In this interview, we spoke to Mathias Müller, Director of Open Innovation, Technology Acquisition & Licensing at Corteva to hear how the company is co-creating innovative agricultural products and helping non-profit organizations, academics and other companies access CRISPR-Cas9.
CRISPR chips and resistant rice
One challenge for agricultural producers like Simplot hoping to use CRISPR is that the patent landscape surrounding the technology can be difficult to navigate.
“If you look at the important patents required, it all started with a patent held by Virginijus Šikšnys of Vilnius University in Lithuania,” Müller said.
“Shortly thereafter, Jennifer Doudna and Emmanuelle Charpentier at UC Berkeley demonstrated how CRISPR can edit genes in bacteria, and then Zhang Feng from the Broad Institute demonstrated that it can also edit genes in eukaryotes, which are higher organisms.”
“Depending on what you would like to do, you would need one or all these pieces of intellectual property (IP). It’s always better to have them all.”
Corteva, which was an early adopter and developer of the technology, secured an exclusive license from Vilnius University, covering all applications of CRISPR technology. Subsequently, the agricultural company approached Doudna’s company—Caribou Biosciences—to do an IP swap, giving Caribou rights in the field of therapeutics in exchange for an exclusive license from them for plant agriculture. Corteva also has an exclusive license for plant agriculture from Charpentier’s ERS Genomics and a non-exclusive license with the Broad Institute, Müller shared.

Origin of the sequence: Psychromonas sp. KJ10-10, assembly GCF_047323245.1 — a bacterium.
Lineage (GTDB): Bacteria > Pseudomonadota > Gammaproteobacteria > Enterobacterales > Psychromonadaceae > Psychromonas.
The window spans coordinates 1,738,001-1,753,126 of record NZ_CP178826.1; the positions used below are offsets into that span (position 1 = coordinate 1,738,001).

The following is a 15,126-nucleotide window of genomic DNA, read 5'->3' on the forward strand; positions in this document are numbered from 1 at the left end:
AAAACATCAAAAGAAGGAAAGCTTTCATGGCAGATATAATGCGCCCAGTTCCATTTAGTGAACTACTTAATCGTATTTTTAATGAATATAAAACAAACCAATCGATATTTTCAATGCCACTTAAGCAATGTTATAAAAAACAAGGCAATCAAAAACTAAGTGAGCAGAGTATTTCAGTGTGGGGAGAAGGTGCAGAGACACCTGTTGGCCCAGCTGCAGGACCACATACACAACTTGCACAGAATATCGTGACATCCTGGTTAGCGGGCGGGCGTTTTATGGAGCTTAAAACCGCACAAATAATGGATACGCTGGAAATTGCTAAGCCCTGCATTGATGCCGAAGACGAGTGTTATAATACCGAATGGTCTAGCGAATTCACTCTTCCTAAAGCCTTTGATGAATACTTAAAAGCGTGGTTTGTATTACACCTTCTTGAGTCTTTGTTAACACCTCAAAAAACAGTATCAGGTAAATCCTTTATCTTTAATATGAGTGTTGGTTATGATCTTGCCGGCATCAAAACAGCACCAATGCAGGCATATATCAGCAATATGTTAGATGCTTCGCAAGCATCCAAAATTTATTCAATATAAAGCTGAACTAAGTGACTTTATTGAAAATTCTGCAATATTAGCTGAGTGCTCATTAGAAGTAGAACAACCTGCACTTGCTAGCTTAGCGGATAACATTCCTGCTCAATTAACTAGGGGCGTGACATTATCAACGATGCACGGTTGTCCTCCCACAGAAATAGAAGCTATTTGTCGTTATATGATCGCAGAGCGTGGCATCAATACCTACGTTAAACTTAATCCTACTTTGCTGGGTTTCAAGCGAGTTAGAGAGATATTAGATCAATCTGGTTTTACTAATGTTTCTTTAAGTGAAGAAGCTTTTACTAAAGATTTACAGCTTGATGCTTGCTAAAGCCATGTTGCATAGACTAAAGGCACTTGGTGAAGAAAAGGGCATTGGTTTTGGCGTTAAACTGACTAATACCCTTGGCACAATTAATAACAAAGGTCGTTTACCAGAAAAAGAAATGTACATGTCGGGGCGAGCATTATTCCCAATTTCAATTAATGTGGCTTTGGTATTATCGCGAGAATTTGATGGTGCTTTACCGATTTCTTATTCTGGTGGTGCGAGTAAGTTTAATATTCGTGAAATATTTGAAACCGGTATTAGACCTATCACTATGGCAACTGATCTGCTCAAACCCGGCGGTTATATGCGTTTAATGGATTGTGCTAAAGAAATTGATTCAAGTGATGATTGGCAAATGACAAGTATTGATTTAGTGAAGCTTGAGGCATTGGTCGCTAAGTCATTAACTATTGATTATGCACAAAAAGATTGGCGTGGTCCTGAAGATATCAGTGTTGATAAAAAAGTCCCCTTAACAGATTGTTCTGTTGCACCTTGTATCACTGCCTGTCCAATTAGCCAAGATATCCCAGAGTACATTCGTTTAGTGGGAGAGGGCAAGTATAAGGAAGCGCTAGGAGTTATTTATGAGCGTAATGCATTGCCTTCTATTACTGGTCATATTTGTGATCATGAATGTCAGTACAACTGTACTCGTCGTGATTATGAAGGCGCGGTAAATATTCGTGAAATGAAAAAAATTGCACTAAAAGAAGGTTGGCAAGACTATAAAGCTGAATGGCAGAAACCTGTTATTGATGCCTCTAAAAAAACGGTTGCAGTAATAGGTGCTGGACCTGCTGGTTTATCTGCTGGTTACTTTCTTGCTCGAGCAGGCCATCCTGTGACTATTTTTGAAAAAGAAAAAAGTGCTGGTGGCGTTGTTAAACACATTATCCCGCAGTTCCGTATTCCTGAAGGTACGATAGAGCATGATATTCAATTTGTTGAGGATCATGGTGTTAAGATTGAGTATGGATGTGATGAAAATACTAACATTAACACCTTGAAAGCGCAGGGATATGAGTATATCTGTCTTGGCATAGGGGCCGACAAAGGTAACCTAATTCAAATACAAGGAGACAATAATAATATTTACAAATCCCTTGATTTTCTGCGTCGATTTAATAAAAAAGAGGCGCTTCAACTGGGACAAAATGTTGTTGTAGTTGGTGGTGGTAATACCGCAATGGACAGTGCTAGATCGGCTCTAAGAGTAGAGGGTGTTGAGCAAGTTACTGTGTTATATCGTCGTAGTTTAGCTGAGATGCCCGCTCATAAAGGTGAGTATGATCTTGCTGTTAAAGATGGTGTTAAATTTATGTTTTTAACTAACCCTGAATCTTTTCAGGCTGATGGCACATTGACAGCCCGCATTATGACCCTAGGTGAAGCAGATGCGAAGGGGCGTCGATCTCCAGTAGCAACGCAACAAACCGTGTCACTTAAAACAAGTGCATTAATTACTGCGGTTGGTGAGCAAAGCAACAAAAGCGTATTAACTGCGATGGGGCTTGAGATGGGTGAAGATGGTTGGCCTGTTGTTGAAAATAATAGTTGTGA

Apart from using this CRISPR IP on its own products such as waxy corn, Corteva has formed an alliance with the Broad Institute of MIT and Harvard to offer licenses to a comprehensive package of CRISPR-Cas9 technology to third-party food producers like Simplot.
“What’s important to us is that the technology gets disseminated, becomes democratized. We want to make it available to everyone: from not-for-profits all the way to commercial companies—including our competitors,” Müller said.